Retirement funds must get to grips with a new set of disclosure requirements.
Here’s help for trustees.
The amended Financial Sector Code (FSC), gazetted and now effective, is at present a voluntary dispensation for compliance by retirement funds. This is because many aspects of the B-B BEE requirements cannot be relevant to them.
For example, the funds have little or no influence over their membership demographics. Neither do they usually have a large number of employees. But they do make decisions, amongst other things, on the appointments of private-sector service providers.
Nonetheless, because the funds hold over R4 trillion in members’ savings, the Financial Sector Transformation Council (FSTC) points out that they play a vital role in transformation itself. Accordingly, funds will be measured against particular metrics such as procurement and member education.
Says the Codes of Good Practice at s9(1): “The B-B BEE annual reporting by retirement funds should include a narrative on the B-B BEE score achieved and future plans for improving the score. The (FSTC) will measure transformation on an annual basis. This may include relying on surveys that are available in the public domain. If sufficient disclosure by pension funds does not materialise, then consideration will be given to revising this dispensation.”
The FSC document is not the easiest of reads and the schedule on retirement funds isn’t either. To help trustees through the detail, TT requested that certain terminologies be clarified. Trevor Chandler, special advisor to the Association of Savings & Investment SA (ASISA) and the FSTC, was happy to oblige.
TT: For compliance, what is the approximate dividing line between “large retirement funds” and funds not considered sufficiently large?
Chandler: We include the top 100 funds measured by assets. The definition includes all types of funds including umbrellas but excluding retirement annuities.
Where does “management control” reside in a fund? Presuming it to be in a fund’s board, then how does it reconcile with the right of members to elect up to 50% of board members e.g. if no trustees elected by members are black, or if there are no black candidates for election? Will the fund be penalised for not being adequately transformed and, if so, how will it be penalised?
Management control vests mainly with the board, but also with the principal officer and other employed executives in the few instances that this exists. Funds are penalised only through the allocation of fewer points on the management-control scorecard. You’re correct that the fund does not have control of the people that either the member or the employer puts forward. Principal officers will need to sensitise trade unions, employers and others to this dynamic.
|Chandler . . . key terms explained|
Is the fund’s principal officer included or excluded under the definition of “management control”?
The principal officer would be seen as equivalent to the chief executive officer in a corporate.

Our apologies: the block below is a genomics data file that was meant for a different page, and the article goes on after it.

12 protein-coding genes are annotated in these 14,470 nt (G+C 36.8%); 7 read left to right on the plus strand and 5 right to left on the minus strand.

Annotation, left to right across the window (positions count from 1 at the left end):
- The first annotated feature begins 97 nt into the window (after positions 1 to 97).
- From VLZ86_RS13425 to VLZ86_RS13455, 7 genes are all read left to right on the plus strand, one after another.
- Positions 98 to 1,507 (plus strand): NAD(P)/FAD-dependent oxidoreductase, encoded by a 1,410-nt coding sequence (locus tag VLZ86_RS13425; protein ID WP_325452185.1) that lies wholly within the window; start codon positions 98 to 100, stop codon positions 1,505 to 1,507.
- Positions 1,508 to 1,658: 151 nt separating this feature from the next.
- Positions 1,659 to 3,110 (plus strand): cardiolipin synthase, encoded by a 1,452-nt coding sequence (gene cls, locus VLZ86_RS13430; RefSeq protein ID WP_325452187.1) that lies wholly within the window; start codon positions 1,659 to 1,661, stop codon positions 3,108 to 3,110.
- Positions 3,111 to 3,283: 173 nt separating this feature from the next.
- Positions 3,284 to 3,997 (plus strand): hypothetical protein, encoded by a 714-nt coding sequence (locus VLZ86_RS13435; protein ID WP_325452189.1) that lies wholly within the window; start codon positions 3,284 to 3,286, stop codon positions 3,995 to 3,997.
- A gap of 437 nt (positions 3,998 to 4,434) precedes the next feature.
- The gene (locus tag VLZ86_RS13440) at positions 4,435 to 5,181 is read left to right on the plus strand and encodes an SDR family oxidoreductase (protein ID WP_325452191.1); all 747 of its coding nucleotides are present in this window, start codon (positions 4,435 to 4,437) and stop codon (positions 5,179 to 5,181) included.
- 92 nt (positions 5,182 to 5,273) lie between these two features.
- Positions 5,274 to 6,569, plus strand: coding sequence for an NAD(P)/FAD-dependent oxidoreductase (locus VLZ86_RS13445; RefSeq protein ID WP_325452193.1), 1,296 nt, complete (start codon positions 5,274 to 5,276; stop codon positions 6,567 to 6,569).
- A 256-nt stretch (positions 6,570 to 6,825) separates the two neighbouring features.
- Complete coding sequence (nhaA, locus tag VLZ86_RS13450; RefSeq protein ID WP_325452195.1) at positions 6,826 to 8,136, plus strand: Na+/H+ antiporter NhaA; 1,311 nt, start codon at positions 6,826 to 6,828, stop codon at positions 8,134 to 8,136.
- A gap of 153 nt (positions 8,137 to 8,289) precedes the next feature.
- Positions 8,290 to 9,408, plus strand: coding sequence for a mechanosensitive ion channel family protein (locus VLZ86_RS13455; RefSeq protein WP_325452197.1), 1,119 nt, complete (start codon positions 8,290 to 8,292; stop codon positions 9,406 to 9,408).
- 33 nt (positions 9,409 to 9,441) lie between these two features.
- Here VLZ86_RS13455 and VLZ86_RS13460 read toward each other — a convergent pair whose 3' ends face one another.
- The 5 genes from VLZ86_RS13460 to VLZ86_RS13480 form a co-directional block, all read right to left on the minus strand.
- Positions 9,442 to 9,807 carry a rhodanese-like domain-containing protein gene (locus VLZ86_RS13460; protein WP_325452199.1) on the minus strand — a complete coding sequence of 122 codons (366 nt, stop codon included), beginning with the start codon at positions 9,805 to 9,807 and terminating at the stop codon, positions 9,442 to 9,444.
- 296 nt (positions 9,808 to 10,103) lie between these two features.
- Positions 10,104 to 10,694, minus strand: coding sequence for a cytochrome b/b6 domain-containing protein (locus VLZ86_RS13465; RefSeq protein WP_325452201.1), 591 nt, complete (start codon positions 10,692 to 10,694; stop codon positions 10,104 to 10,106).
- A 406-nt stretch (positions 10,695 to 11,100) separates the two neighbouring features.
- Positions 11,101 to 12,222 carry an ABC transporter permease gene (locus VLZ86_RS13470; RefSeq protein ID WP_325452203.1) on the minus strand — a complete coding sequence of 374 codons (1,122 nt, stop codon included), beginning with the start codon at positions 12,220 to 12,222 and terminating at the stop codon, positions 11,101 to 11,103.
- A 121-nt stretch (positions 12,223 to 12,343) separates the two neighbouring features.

When it comes to amounts spent on “approved training” and “member education”, what if no amounts are spent by the fund itself for these purposes e.g. where trustees and/or members attend courses offered by service providers who pay for them? Will the fund be expected to report on these and be credited/penalised accordingly?
Funds are not scored on their skills-development spend for staff or financial education of members. They simply need to disclose information on training that was provided. This could include sponsored training.
They are not penalised in any way if they do not spend. Of course, rules of the Financial Sector Conduct Authority around gratuitous support must be considered. But this is beyond the scope of the Code.
Do funds usually record the racial profiles of their members? If not, any advice on how they might cost-effectively go about creating records that separate black from non-black members and men from women?
No, funds don’t usually record such profiles. But the data is often available from employers. Again, this is merely a disclosure requirement and not something that’s scored.
On “preferential procurement”, specifically on funds’ allocations of assets for management, would only the 48 asset managers listed in the latest 27four BEE.conomics survey qualify as “black-owned”? For reference, which other surveys are available in the public domain?
There are no other surveys of which I’m aware. However, the FSC rules are based on the FSC level and not only on ownership. There are many asset managers with good broad-based statuses e.g. Level 2 or Level 3. B-B BEE is about a wide range of balanced scorecard measures.
The FSTC says that, if “sufficient disclosure” by pension funds does not materialise, then a revision of the voluntary dispensation will be considered. Some guidelines of “sufficient”? Some indications of possible revisions?
It’s too early to comment. Now that the Batseta Council of Retirement Funds is a formal part of the FSTC, it would have to agree on compulsion. Decision-making at the FSTC is by consensus.
Previous TT editions have dealt with the FSC scorecard for trustee and consumer financial education.
For practical detail, retirement funds and service providers are referred specifically to the guidance note for criteria and measurement of this aspect. The note GN500 is available on the FSTC website.